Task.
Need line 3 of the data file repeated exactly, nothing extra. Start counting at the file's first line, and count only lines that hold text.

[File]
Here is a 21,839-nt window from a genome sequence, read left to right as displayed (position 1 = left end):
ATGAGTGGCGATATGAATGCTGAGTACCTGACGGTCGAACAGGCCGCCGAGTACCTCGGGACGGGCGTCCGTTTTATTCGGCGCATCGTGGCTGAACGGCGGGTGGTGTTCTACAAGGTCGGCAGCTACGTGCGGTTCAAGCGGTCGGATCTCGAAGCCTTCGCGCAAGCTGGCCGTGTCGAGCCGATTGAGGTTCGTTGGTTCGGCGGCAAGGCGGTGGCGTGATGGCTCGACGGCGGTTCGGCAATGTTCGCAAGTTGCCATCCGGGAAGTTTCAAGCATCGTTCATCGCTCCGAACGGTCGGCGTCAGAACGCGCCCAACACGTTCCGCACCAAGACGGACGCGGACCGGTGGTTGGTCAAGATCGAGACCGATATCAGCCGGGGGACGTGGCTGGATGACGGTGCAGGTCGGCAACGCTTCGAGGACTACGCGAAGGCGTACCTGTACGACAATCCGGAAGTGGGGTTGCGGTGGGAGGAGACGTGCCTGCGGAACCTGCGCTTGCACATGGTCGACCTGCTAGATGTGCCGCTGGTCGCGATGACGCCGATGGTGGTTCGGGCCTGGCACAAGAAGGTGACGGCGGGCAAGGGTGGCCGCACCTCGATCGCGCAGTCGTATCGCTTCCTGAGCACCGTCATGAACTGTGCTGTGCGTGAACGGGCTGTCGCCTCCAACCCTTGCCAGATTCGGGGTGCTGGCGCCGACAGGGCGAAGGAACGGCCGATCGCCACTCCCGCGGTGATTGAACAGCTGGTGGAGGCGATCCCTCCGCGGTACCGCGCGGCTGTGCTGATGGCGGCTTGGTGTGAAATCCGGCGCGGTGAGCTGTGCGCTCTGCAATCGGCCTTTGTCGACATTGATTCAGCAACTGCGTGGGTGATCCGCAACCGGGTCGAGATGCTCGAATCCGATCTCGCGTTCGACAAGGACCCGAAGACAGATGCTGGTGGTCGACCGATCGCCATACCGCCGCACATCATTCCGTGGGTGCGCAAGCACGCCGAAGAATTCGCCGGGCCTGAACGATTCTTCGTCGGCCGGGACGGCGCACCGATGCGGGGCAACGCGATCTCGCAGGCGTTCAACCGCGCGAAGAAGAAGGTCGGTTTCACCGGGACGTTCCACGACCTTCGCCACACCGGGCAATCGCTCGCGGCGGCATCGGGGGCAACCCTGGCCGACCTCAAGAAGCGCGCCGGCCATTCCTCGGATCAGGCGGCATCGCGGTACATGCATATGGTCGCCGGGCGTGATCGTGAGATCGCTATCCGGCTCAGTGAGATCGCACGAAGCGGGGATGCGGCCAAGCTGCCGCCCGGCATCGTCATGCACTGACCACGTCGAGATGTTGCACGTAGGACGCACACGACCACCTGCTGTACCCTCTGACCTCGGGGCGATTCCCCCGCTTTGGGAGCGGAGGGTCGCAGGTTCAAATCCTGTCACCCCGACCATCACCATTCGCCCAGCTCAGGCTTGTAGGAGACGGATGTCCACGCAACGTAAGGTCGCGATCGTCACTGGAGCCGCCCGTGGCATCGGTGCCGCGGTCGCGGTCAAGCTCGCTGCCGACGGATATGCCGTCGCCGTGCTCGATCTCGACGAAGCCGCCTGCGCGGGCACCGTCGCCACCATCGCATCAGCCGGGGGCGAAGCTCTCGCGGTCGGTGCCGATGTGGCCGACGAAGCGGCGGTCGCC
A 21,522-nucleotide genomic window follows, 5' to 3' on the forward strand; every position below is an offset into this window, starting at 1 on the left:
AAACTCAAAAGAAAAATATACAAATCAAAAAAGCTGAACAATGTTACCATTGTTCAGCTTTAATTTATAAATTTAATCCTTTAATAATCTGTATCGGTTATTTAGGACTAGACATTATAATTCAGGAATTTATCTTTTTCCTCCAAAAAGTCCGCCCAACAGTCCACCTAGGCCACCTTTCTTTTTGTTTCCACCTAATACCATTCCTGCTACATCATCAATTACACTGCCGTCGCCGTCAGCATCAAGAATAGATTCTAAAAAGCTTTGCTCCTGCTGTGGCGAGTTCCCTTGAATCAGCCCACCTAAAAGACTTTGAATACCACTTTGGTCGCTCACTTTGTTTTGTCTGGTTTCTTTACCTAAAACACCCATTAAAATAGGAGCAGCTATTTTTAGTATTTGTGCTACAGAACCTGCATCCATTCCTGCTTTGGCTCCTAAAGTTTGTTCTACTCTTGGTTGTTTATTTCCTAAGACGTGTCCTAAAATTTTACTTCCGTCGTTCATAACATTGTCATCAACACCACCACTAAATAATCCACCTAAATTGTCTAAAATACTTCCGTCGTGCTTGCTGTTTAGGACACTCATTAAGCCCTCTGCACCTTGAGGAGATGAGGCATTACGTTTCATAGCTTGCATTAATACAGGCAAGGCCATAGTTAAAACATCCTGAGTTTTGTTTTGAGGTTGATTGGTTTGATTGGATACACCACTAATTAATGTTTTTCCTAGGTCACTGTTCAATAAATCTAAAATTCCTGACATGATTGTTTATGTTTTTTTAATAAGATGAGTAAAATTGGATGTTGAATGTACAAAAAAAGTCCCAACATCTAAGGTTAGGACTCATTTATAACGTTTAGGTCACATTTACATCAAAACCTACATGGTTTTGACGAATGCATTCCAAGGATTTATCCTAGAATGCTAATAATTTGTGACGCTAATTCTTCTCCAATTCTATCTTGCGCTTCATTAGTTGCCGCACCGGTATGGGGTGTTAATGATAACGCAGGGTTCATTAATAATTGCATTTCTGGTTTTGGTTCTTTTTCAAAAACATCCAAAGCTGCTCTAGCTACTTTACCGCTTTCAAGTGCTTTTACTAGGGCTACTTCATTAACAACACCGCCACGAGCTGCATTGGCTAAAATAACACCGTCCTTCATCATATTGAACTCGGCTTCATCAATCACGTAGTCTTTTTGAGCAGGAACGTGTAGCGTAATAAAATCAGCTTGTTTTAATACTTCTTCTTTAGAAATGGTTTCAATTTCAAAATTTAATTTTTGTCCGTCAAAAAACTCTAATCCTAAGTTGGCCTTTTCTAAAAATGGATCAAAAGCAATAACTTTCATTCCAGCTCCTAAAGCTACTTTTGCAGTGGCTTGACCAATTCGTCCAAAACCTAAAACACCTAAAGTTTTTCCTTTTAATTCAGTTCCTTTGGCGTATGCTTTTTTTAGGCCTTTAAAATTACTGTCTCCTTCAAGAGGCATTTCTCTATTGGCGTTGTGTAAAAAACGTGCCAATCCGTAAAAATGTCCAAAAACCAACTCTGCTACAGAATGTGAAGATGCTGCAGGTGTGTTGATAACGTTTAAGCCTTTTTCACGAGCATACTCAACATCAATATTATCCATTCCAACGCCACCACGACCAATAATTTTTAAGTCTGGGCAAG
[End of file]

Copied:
A 21,522-nucleotide genomic window follows, 5' to 3' on the forward strand; every position below is an offset into this window, starting at 1 on the left: